Gone in 60 seconds

When the Washington Suburban Sanitary Commission hired Charles Madison toimprove their customer service, it was taking two or three days for fieldservice representatives to respond to customers' calls about their bills,faulty meters or property concerns. That was not good.

Madison, a systems analyst and independent consultant, found a text-onlyWeb-based application that lowered the wait time from days to about fourminutes per call, but that was still too slow. He then found a wirelessInternet option that offered responses in about 10 seconds.

That was all he needed to hear.

WSSC is the second largest water and wastewater utility in the nation,serving more than 1.5 million customers in Maryland's Prince George's andMontgomery counties. Field service representatives maintain a large collectionof paper forms relating to customer issues. They were forced to fill outthe papers in every imaginable weather condition before going back to theoffice for research. Later, they would tell customers about what was beingdone — much later — but that is now changing.

WSSC selected Venturi, a wide-area-network solution from Fourelle SystemsInc. "Now our field service representatives are able to respond faster tomore customers each day," Madison said.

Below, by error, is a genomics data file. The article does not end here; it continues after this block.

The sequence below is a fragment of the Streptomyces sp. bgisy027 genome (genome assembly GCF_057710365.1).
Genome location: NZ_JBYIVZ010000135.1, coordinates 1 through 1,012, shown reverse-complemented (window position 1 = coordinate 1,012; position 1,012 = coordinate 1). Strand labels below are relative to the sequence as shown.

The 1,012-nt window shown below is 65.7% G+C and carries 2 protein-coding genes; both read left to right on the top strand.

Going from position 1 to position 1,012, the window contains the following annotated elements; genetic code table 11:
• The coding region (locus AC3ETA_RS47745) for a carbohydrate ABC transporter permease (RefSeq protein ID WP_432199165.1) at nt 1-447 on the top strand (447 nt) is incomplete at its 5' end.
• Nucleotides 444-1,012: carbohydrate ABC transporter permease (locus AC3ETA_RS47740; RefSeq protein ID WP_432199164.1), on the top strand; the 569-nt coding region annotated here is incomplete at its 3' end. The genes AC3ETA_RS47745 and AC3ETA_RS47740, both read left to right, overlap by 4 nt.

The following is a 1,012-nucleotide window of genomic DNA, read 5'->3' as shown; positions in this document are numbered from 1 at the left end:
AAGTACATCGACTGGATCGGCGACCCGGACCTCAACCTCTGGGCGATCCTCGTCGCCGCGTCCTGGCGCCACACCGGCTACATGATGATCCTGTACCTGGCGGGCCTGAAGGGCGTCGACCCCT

WSSC employees use laptops and ruggedized handheld devices to accessthe company's intranet via routers on a Verizon Communications wirelessnetwork. The project — including hardware, software and network connections— cost about $500,000, and yearly maintenance fees are minimal due to refreshagreements built into the contracts, Madison said.

The system went live in January, and the field service representativeswere set to begin using it in March. Although representatives are recordingthe same information they used to write down on paper, it will take sometime to train them in the technology, Madison said.

WSSC added some new security to its intranet in order to cross overto the new system, including firewalls on the organization's virtual privatenetwork to secure the wireless transmissions.

Madison and a few developers "coded around" the dead zones in coverage,so field service representative won't even know when they are in an areawith poor wireless service. The system automatically stores information,and when the user moves into the next area with good coverage, the previoustransmission is made.

All of WSSC's technologies and devices are upgradable, so when Verizongoes to the next generation of transmission speeds, "it will all be transparentto us and our devices," Madison said.


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